When Judson came home, a lot of those feelings went away for the most part and I learned that it was normal to feel cheated out of not having a full pregnancy or a "normal" birth. Those were just things I would have to come to terms with and those things resulted in a healthy baby that was finally home where he should be. I stopped pumping and attempting to breast feed a few weeks after he came home. At that point I was able to heighten my dosage to where I was able to get back to a normal level.  Living with severe depression, a normal level feels like heaven.

It has now been 6 months since my baby was born. I am doing well. I am back on the regimen of medications that works best for me and making the most of my life. Very rarely do I have a perfect day... in fact, I can't remember the last time it happened. But all I can do is try my best to be the better version of myself for them and for me. Being able to be happy is not always a choice with someone with depression, but the choice to try to make the most out of each day helps bring the happy times around a lot more often.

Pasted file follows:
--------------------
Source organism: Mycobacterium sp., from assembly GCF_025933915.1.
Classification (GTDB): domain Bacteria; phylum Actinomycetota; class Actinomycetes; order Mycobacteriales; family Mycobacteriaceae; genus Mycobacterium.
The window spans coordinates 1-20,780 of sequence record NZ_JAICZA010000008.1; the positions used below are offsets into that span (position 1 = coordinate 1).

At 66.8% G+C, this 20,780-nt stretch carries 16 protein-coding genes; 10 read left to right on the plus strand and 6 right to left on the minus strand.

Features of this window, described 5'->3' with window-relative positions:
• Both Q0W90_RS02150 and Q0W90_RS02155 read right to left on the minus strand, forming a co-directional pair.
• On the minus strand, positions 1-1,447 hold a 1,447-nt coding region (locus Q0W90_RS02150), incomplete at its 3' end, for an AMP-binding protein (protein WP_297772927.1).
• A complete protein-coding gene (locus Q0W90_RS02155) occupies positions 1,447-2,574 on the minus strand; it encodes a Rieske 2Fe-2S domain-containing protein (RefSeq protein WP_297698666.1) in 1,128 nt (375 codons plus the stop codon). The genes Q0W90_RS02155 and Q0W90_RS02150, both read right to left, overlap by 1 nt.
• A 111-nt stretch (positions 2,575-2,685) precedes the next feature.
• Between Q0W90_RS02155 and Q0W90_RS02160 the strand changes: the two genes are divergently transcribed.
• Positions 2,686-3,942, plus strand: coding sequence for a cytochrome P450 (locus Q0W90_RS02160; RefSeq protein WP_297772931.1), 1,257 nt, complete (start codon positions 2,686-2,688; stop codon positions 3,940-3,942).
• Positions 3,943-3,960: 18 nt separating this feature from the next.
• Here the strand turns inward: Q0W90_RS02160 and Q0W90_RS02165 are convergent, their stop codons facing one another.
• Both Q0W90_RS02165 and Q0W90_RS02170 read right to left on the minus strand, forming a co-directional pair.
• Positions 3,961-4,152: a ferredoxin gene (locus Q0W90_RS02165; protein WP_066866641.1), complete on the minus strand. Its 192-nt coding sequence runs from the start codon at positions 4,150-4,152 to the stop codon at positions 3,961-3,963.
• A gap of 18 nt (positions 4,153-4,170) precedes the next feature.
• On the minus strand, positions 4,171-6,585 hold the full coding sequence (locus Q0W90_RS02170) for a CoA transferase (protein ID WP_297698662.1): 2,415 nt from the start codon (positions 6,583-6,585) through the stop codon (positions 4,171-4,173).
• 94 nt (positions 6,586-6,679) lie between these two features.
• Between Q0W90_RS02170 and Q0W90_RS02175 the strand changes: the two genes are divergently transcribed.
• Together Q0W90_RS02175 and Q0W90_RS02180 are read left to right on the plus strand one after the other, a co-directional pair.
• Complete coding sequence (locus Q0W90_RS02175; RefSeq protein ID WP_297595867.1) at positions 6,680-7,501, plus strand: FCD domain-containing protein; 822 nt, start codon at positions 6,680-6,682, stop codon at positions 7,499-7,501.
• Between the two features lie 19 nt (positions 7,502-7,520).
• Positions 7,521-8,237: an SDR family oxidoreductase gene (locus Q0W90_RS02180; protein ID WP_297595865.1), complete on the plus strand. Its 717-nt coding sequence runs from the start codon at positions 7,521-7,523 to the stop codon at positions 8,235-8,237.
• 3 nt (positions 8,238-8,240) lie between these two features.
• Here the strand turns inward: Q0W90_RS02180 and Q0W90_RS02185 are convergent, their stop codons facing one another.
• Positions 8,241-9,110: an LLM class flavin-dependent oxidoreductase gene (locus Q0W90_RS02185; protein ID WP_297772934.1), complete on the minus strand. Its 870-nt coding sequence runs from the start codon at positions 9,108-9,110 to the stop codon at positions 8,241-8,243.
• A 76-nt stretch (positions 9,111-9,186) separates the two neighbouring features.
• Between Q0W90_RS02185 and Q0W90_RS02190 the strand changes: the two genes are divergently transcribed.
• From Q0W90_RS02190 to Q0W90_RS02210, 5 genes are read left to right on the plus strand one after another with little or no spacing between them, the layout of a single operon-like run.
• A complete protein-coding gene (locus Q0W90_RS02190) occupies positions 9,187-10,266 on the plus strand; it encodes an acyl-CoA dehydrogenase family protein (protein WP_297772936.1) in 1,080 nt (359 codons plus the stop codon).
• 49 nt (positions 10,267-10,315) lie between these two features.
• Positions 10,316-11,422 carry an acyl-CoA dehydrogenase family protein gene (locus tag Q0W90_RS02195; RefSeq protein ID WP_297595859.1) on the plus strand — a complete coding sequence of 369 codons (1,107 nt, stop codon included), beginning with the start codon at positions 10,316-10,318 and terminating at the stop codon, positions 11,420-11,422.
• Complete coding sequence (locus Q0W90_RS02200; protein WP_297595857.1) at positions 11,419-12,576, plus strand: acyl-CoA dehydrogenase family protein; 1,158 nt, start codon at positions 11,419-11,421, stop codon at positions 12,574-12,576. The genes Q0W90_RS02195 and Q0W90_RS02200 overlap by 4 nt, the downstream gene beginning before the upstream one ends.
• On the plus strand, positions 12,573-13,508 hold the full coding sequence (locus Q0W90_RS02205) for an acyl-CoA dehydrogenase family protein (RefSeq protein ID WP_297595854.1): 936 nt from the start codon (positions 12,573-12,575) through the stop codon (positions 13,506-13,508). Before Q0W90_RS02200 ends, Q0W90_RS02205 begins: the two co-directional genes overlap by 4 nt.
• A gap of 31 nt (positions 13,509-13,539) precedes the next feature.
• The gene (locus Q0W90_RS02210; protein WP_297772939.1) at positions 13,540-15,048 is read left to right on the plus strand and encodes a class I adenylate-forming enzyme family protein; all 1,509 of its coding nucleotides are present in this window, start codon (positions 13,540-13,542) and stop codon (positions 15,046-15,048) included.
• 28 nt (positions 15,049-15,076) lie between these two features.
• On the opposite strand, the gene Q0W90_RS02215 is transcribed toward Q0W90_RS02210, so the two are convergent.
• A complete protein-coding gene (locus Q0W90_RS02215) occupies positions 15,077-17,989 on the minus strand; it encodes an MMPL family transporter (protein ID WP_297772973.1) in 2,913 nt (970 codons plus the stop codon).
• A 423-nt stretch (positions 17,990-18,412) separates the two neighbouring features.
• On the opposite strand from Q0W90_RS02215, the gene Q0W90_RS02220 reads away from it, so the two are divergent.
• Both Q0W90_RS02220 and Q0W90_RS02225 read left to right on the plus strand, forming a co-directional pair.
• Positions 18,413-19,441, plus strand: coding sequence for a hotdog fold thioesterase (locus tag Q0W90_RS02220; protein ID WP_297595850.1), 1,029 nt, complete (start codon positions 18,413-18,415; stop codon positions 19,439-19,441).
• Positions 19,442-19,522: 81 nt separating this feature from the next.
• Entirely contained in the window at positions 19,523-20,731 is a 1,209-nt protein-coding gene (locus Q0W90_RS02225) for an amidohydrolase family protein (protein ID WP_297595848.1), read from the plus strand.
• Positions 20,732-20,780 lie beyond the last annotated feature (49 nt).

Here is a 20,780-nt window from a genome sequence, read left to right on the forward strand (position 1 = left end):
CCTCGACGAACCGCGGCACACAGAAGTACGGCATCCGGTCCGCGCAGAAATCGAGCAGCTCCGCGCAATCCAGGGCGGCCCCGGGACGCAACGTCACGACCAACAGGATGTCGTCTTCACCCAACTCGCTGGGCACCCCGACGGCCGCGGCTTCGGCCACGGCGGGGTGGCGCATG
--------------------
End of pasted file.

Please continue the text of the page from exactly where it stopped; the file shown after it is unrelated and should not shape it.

Perhaps strength doesn't reside in never being broken, but in the courage required to grow strong in the broken places.